9 Lessons My Mother Taught Me

Despite what Hallmark would lead you to believe, Mother’s Day is not all sunshine and roses for some of us. Even when my mom was alive, I had a hell of a time finding a card for her. None of them were written with the assumption that the receiver might be a paraplegic.

I know I’m far from the only one who feels conflicted about this “holiday.” I have friends and family who have complicated maternal relationships that require cards with less sappiness and more savviness. (Maybe Emily McDowell, of the brilliant Empathy cards, can make an alternative line for Mother’s Day.)

The irony now, of course, is that I’d give anything to be grumbling in the aisles of the pharmacy searching for an appropriate Mother’s Day card. My mom died eight years ago this June and I am still stunned, at times, by my grief.

My first Mother’s Day without her I was a brand new mother, my daughter only a couple weeks old. I refused to celebrate and told my husband to alert the family not to give me any cards or acknowledgments. I wanted to mourn my first motherless Mother’s Day, but the next year I was ready to take part. I felt I had earned it.

But mother envy, and sadness, continues to run close to the surface.

I am careful about what I read, avoiding the cloying mother-daughter tributes that inundate the internet, which is why I loved, How I’m Making Mother’s Day My Bitch on Modern Loss.

Another article that caught my eye was by Alexandra Rosas, one of my favorite writers, who is only on her second Mother’s Day without her mom. Her a post titled, 9 Lessons I Learned From My Mother, inspired this one.

9 lessons I Learned From My Mother

1. Being handicapped is not a handicap.

My mother had a severe form of multiple sclerosis that turned her into a paraplegic in under five years. In high school I learned to drive without her. By college, she could no longer embrace me. But that never mattered. My mother held me with her love when she could no longer hold me with her arms.

2. You can be a nurturing and affectionate mother even if yours wasn’t.

mom and me

With all due respect to my grandmother (see #3), who became a widow and a single mother at a young age, my mom did not receive much affection growing up. Despite this, my mother hugged, kissed, and snuggled me and my brother throughout our childhoods. I believe this was, in part, instinctive, but also a determined choice. She wanted her love to leave an impression. It did.

3. Don’t talk smack about your mom (at least, not to your kids).

My mother never bad talked her mom. While other family members vented, she remained tight-lipped, loyal. Later, as I became older, she divulged some less than flattering details about my grandma, but she always balanced it with empathy and compassion.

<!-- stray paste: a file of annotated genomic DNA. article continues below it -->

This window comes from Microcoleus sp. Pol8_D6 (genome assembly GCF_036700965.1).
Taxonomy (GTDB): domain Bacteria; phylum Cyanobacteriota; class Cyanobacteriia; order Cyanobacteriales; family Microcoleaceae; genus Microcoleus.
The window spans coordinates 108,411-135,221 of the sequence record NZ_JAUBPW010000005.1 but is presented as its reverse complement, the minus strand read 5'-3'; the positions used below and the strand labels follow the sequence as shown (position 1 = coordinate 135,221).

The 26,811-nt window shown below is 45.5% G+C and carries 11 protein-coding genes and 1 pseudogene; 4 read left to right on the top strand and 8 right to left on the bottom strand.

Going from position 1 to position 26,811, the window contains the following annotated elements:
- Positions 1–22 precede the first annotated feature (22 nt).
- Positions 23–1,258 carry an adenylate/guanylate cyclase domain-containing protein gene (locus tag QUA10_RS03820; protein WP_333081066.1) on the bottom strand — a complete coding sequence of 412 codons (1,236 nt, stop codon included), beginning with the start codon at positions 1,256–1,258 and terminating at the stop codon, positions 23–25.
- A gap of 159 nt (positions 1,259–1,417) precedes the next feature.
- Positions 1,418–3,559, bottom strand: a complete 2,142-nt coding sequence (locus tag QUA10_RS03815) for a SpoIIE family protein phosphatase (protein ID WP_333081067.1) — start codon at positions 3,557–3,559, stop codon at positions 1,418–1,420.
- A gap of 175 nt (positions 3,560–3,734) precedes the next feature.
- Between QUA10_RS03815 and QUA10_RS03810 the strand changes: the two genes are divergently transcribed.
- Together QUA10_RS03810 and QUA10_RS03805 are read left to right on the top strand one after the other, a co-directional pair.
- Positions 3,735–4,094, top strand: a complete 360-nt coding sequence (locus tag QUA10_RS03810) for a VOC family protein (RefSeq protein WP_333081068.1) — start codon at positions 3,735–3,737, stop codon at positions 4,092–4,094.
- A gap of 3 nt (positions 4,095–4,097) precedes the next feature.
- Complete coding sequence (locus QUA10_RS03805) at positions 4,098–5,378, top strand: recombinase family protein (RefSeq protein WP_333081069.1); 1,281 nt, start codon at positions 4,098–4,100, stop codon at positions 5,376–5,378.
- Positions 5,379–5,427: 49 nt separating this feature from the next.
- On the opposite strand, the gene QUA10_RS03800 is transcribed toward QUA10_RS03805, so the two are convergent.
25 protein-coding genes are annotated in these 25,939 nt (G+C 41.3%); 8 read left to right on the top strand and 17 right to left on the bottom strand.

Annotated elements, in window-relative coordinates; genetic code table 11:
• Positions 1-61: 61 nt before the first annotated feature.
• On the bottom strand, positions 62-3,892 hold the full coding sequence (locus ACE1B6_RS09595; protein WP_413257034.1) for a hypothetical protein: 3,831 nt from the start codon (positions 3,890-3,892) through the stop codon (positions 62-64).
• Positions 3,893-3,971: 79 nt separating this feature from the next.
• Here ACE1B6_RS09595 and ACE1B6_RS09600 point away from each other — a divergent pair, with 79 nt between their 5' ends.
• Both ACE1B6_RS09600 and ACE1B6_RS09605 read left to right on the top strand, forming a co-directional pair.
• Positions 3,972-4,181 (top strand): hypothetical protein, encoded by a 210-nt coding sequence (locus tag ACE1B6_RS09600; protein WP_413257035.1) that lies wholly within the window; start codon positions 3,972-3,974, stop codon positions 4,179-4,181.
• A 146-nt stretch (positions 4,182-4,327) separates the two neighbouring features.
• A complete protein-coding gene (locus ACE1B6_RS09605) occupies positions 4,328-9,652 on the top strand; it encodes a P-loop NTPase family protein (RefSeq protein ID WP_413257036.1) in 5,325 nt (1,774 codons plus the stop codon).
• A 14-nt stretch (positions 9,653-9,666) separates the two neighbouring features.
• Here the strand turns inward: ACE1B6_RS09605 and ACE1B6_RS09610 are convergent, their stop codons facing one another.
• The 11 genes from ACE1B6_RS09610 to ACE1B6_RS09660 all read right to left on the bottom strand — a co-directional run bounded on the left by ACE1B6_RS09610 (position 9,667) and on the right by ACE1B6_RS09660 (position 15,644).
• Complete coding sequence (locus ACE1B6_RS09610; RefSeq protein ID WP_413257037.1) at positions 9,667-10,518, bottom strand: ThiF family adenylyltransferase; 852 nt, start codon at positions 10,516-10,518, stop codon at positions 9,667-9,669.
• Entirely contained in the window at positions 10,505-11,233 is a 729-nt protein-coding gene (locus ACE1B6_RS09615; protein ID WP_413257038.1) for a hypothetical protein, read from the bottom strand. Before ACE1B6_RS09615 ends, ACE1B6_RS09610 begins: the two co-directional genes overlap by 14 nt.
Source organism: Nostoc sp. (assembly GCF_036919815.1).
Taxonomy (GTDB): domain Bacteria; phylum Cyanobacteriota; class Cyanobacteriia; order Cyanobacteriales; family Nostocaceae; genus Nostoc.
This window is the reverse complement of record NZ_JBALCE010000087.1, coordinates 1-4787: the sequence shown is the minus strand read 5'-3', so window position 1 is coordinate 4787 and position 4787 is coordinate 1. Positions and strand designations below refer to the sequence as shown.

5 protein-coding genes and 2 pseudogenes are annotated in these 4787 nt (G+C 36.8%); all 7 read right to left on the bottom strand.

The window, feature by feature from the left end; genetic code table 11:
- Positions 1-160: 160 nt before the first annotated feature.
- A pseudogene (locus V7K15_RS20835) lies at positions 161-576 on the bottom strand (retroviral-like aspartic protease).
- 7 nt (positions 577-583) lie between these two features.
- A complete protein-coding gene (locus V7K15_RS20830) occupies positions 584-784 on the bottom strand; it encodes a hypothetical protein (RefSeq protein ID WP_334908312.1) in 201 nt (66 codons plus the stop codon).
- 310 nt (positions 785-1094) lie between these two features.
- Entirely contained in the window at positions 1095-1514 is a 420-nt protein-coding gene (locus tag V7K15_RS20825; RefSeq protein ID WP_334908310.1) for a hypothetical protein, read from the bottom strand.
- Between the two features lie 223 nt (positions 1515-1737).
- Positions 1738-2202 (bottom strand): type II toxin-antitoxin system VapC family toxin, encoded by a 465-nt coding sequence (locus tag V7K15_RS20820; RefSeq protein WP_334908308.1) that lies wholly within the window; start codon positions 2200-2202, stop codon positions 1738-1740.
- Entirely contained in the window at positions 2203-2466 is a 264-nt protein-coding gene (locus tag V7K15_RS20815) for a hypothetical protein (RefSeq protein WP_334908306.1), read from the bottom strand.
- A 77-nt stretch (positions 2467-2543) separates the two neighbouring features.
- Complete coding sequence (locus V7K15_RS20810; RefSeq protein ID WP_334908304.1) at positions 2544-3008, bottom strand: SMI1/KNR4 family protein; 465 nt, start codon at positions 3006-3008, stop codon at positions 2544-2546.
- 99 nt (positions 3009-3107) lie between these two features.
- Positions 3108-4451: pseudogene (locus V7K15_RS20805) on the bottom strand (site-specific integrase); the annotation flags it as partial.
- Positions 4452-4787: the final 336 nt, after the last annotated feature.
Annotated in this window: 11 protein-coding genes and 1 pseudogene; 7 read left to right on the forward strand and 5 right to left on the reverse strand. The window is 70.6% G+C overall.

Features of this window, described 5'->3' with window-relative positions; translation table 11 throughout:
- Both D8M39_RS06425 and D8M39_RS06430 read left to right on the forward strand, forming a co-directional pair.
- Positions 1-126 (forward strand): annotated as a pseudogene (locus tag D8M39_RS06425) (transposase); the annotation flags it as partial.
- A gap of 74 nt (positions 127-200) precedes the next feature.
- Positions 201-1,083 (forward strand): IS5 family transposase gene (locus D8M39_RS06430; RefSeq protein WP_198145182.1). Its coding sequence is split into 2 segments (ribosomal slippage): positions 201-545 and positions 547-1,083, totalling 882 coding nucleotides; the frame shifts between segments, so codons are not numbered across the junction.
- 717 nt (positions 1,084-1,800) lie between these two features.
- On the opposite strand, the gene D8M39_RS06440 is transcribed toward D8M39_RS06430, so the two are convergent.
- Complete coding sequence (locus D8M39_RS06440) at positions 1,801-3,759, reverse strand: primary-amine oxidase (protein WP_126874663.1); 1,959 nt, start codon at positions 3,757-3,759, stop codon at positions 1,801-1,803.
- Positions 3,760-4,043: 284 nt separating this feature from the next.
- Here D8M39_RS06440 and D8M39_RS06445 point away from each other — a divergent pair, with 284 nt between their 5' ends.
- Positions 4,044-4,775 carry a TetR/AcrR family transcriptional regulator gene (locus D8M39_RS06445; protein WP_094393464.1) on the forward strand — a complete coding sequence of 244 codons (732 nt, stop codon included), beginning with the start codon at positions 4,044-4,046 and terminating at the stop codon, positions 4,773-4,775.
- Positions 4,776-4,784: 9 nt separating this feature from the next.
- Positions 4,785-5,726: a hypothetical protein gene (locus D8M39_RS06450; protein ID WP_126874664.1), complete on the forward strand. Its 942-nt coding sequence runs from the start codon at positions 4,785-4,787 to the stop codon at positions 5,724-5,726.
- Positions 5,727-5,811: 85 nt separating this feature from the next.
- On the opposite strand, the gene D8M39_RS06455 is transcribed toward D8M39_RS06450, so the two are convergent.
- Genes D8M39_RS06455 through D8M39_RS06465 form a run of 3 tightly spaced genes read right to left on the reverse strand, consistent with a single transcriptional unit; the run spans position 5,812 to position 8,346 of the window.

My grandma and mom, circa 1953

My grandma and mom, circa 1953

4. Junk food in moderation is not a big deal.

I was a child of the 80s and 90s, which means I was raised on generous amounts of Lucky Charms, Little Debbie snack cakes, and Pop Tarts. For breakfast. I also drank my weight in fruit-flavored Snapple ice tea (which, at the time, was practically a health food). But my indulgences were balanced by healthy choices, and I remind myself of this when I cringe at my children’s snack preferences.

5. Reading is ALWAYS okay, and you can never buy too many books.

My parents let me read anywhere and everywhere. I read at the dinner table, in movie theaters, and even one time when forced to attend a Monkees concert. My mom would turn me loose in bookstores without a limit, which is basically like winning the lottery for a book nerd.

6. Don’t mistake a pharmacy for a hair salon.

My mom once saved me from using a home spiral perm kit (though, sadly, not from an actual perm) and the horrors of Sun-In spray. For those of you who don’t know what Sun-In is (which means you’re either a Millennial or damn fortunate) it was supposed to lighten your hair, but actually turned it platinum and then orange. Sometimes your hair fell out. I held that bottle in my hands, but my mom talked me down like a veteran hostage negotiator.

My mom's blowing the bubble. Check out her gorgeous hair.

My mom’s blowing the bubble. Check out her gorgeous hair.

7. Real friends stick around when shit happens. (So do real husbands.)

We learned this the hard way as a family after my mom’s diagnosis and again when she lost her ability to walk. People dropped like flies. Faded away. Disappeared. They also said horrible stuff, like this:

So-called-friend: “Are you taking videos of yourself walking?”

My mom: “Why?”

S-C-F: “So you can watch them when you’re in a wheelchair.”